The interview panel for new state employees must undergo anti-bias training and the job candidate will be subject to questions regarding anti-racism and DEI
The Center Square Washington
As some states, such as Texas, have enacted laws banning the funding of Diversity, Equity, and Inclusion, or DEI, Washington state is implementing such training for all state agency employees and leadership.
Despite the recent firing of the state’s first director of the Office of Equity, the office continues its work under a Pro-Equity Anti-Racism, or PEAR, Plan & Playbook developed as part of a 2022 executive order by Gov. Jay Inslee. That work coincides with existing efforts by the State Equity, Diversity, and Inclusion Committee that manages the required training centered around concepts such as Critical Race Theory and institutional privilege.
State agencies like the Washington Utilities and Transportation Commission have a PEAR team that consults with an external advisory group to help them implement individual agency plans and strategies to, in the words of UTC, “promote equitable access to opportunities and resources to reduce disparities and improve outcomes statewide across state government.”
- Understand your privilege, the space you occupy, and the power dynamic you bring to this space
- Acknowledge that systemic racism and other forms of oppression exist, and that history informs current law and policy
- Actively recognize, interrupt, and dismantled white supremacy
- Accept that no action is equity neutral
“Privilege” is defined by a “privilege matrix” found on state agency websites classifying groups as either “dominant” or “marginalized.”
Groups considered “dominant” include those who fall under the following labels:
- Persons “without justice System involvement”
- English speaking
- U.S. citizen
- Healthy weight
- Formally educated
Those labeled as “marginalized” include people who fit the following description:
- Convicted of a crime
- “All other religions/spiritual practices” than Christianity
DEI’s work also includes racial equity and “competency training” for state agency employees and leadership. The Council defines “cultural competencies” as:
A congruent set of knowledge, skills, abilities, and behaviors that enable individuals to work effectively in cross-cultural situations. It promotes respect and understanding of diverse cultures and social groups, and an appreciation of each individual’s unique attributes. Cultural competencies enable employees to respond to others in a manner that demonstrates an effort to understand subtle differences such as communication style, problem-solving, values, and conflict resolution styles.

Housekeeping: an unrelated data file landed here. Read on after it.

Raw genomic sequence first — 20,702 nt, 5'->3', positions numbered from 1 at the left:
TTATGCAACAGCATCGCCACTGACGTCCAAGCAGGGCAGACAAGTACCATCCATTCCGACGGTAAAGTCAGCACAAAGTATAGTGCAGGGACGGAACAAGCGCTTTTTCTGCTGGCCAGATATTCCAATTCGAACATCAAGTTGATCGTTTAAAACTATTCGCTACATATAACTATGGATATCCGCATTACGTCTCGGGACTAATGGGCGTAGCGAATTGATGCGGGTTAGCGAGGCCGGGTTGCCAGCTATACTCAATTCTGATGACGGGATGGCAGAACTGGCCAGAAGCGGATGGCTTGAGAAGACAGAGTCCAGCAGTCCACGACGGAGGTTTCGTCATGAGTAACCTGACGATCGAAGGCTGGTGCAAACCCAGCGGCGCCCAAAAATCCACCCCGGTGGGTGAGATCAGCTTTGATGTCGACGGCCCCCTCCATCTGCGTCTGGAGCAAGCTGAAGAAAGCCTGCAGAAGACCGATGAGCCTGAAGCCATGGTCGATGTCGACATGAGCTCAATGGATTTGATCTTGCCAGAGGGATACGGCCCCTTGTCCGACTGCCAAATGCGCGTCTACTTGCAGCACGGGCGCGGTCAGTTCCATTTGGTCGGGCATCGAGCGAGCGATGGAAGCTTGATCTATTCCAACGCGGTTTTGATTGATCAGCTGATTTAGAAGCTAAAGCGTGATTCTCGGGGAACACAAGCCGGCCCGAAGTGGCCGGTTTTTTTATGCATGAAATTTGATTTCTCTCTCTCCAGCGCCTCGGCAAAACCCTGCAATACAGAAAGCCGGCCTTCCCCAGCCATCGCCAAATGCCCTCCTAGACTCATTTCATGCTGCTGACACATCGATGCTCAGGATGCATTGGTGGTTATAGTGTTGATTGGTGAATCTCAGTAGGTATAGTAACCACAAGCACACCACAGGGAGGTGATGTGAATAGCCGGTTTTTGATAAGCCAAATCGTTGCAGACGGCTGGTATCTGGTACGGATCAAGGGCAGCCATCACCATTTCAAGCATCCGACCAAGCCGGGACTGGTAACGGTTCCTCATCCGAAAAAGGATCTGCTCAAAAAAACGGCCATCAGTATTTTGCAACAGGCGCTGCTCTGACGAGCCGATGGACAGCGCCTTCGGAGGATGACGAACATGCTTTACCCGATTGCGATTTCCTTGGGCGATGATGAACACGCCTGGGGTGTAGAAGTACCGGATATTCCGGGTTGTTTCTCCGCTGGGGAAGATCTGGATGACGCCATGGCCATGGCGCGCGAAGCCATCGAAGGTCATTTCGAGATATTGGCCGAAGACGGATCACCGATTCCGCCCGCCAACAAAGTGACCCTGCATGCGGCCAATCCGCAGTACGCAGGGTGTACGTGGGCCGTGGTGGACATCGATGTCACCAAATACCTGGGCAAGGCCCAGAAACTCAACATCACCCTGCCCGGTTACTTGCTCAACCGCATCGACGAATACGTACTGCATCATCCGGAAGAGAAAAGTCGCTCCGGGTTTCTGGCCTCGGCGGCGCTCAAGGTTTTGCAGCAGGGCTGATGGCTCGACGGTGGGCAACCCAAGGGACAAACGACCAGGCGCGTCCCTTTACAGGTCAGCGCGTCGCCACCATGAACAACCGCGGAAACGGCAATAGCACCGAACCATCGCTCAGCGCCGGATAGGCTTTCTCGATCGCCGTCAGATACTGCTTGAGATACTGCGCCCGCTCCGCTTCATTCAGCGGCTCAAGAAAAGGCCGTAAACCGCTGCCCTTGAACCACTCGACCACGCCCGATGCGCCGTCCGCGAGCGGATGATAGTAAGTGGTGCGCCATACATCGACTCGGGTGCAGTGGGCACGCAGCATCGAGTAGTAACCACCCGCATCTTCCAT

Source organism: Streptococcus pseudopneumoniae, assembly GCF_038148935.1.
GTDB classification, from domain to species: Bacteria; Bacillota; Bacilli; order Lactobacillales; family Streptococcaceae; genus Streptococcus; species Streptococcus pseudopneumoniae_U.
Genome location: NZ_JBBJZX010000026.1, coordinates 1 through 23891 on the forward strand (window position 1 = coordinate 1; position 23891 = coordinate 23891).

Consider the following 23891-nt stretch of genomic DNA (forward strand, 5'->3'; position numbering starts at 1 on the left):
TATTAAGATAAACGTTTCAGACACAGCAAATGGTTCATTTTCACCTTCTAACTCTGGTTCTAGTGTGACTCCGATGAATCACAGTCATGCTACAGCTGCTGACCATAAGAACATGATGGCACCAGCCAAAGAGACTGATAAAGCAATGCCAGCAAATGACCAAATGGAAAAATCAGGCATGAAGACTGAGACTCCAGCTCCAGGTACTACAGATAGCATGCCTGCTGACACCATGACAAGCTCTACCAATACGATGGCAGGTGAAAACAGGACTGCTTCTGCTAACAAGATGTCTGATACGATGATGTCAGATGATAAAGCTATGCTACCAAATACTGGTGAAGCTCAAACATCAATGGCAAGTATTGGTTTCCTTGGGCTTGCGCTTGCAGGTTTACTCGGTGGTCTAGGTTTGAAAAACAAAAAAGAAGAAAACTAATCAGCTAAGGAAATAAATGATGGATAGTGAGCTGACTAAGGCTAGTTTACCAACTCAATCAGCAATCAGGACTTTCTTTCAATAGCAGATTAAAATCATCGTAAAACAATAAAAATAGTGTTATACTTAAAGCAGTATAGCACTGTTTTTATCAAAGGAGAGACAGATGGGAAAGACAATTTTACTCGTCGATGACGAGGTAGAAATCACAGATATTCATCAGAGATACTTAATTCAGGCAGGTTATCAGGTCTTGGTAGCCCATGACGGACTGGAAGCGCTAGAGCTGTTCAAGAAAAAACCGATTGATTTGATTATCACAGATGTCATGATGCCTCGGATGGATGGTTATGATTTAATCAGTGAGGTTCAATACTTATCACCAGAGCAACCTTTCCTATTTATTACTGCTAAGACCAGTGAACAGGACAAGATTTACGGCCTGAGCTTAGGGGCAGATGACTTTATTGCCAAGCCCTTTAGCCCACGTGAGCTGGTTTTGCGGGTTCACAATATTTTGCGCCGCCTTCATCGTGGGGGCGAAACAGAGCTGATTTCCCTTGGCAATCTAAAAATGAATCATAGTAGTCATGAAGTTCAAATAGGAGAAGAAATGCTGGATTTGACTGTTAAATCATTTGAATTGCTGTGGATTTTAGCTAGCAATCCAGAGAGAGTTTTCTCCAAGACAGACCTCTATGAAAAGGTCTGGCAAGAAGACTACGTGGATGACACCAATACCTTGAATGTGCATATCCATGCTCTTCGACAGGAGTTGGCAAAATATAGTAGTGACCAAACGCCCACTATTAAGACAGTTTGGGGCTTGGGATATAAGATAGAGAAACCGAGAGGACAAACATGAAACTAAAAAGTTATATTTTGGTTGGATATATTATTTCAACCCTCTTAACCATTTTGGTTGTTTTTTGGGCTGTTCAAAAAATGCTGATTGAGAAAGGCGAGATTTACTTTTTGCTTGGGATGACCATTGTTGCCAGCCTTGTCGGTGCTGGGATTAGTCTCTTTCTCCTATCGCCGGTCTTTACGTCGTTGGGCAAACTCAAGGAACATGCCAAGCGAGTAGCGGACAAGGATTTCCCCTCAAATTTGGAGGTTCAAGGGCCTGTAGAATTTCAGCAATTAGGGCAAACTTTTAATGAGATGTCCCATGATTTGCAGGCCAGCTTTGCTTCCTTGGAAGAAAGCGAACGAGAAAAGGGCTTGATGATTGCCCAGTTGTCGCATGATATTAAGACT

According to the UTC advisory group meeting, the UTC commissioners have already participated in the following:
- “Trauma informed management training”
- A group reading of the books “White Fragility” and “The Sum of Us: What Racism Costs Everyone and How We Can Prosper Together
Regarding the UTC commissioner training, UTC Director of Consumer Protection and Communication Anna Gill said, “there was certainly discomfort. These are hard topics for people. There was definitely some challenges when we were really talking about white fragility. We experienced a little bit of white fragility. We really worked through it and people are really engaged and learning. You get comfortable being uncomfortable.”
State employees are required to undergo DEI training, including watching a documentary titled “Who We Are: A Chronicle of Racism in America” and participating in other activities intended to provide “awareness of how racial inequalities show up in every system and workplace in Washington,” according to a slideshow presentation from the UTC advisory group meeting.
The interview panel for new state employees must undergo anti-bias training and the job candidate will be subject to questions regarding anti-racism and DEI.
This report was first published by The Center Square Washington.
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